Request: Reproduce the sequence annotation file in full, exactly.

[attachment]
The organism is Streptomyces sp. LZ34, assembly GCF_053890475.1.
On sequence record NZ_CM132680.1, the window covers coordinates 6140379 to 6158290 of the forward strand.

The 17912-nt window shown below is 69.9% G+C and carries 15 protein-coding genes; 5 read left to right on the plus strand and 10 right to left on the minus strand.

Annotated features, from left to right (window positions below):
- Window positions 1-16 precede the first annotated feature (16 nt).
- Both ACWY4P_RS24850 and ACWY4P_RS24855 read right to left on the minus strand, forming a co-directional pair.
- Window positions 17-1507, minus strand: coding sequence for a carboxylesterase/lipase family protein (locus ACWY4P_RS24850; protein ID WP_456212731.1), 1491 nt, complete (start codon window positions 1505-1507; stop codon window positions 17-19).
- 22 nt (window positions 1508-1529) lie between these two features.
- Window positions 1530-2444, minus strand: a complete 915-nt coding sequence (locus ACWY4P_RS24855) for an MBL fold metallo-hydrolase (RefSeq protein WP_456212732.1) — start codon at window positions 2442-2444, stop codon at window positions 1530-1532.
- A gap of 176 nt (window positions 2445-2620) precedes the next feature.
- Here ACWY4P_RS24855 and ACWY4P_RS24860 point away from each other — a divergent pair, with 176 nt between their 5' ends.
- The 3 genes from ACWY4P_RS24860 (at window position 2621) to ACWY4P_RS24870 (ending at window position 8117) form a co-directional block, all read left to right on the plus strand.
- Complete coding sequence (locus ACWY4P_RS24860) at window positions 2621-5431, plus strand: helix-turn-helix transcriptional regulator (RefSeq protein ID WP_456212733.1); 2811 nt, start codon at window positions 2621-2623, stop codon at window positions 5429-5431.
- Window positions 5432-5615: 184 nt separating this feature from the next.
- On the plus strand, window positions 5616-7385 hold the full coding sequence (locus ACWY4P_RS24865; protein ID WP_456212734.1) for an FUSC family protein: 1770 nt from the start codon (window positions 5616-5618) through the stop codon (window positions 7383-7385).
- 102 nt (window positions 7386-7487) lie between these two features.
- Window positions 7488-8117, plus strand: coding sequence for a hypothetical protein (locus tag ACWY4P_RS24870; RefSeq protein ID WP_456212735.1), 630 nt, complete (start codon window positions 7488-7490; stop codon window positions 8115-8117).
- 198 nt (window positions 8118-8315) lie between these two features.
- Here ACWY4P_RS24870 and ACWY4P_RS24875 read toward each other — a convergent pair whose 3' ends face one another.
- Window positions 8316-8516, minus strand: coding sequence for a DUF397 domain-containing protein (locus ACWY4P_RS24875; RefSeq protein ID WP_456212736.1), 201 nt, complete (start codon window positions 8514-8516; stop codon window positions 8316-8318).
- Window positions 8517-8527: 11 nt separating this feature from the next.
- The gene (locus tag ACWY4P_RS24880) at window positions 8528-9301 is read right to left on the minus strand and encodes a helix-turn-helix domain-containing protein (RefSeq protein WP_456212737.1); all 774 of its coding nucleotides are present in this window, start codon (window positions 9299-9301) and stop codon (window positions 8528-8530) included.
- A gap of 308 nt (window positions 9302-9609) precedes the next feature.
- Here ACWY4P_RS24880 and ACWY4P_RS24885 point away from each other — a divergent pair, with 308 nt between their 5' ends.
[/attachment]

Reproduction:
The organism is Streptomyces sp. LZ34, assembly GCF_053890475.1.
On sequence record NZ_CM132680.1, the window covers coordinates 6140379 to 6158290 of the forward strand.

The 17912-nt window shown below is 69.9% G+C and carries 15 protein-coding genes; 5 read left to right on the plus strand and 10 right to left on the minus strand.

Annotated features, from left to right (window positions below):
- Window positions 1-16 precede the first annotated feature (16 nt).
- Both ACWY4P_RS24850 and ACWY4P_RS24855 read right to left on the minus strand, forming a co-directional pair.
- Window positions 17-1507, minus strand: coding sequence for a carboxylesterase/lipase family protein (locus ACWY4P_RS24850; protein ID WP_456212731.1), 1491 nt, complete (start codon window positions 1505-1507; stop codon window positions 17-19).
- 22 nt (window positions 1508-1529) lie between these two features.
- Window positions 1530-2444, minus strand: a complete 915-nt coding sequence (locus ACWY4P_RS24855) for an MBL fold metallo-hydrolase (RefSeq protein WP_456212732.1) — start codon at window positions 2442-2444, stop codon at window positions 1530-1532.
- A gap of 176 nt (window positions 2445-2620) precedes the next feature.
- Here ACWY4P_RS24855 and ACWY4P_RS24860 point away from each other — a divergent pair, with 176 nt between their 5' ends.
- The 3 genes from ACWY4P_RS24860 (at window position 2621) to ACWY4P_RS24870 (ending at window position 8117) form a co-directional block, all read left to right on the plus strand.
- Complete coding sequence (locus ACWY4P_RS24860) at window positions 2621-5431, plus strand: helix-turn-helix transcriptional regulator (RefSeq protein ID WP_456212733.1); 2811 nt, start codon at window positions 2621-2623, stop codon at window positions 5429-5431.
- Window positions 5432-5615: 184 nt separating this feature from the next.
- On the plus strand, window positions 5616-7385 hold the full coding sequence (locus ACWY4P_RS24865; protein ID WP_456212734.1) for an FUSC family protein: 1770 nt from the start codon (window positions 5616-5618) through the stop codon (window positions 7383-7385).
- 102 nt (window positions 7386-7487) lie between these two features.
- Window positions 7488-8117, plus strand: coding sequence for a hypothetical protein (locus tag ACWY4P_RS24870; RefSeq protein ID WP_456212735.1), 630 nt, complete (start codon window positions 7488-7490; stop codon window positions 8115-8117).
- 198 nt (window positions 8118-8315) lie between these two features.
- Here ACWY4P_RS24870 and ACWY4P_RS24875 read toward each other — a convergent pair whose 3' ends face one another.
- Window positions 8316-8516, minus strand: coding sequence for a DUF397 domain-containing protein (locus ACWY4P_RS24875; RefSeq protein ID WP_456212736.1), 201 nt, complete (start codon window positions 8514-8516; stop codon window positions 8316-8318).
- Window positions 8517-8527: 11 nt separating this feature from the next.
- The gene (locus tag ACWY4P_RS24880) at window positions 8528-9301 is read right to left on the minus strand and encodes a helix-turn-helix domain-containing protein (RefSeq protein WP_456212737.1); all 774 of its coding nucleotides are present in this window, start codon (window positions 9299-9301) and stop codon (window positions 8528-8530) included.
- A gap of 308 nt (window positions 9302-9609) precedes the next feature.
- Here ACWY4P_RS24880 and ACWY4P_RS24885 point away from each other — a divergent pair, with 308 nt between their 5' ends.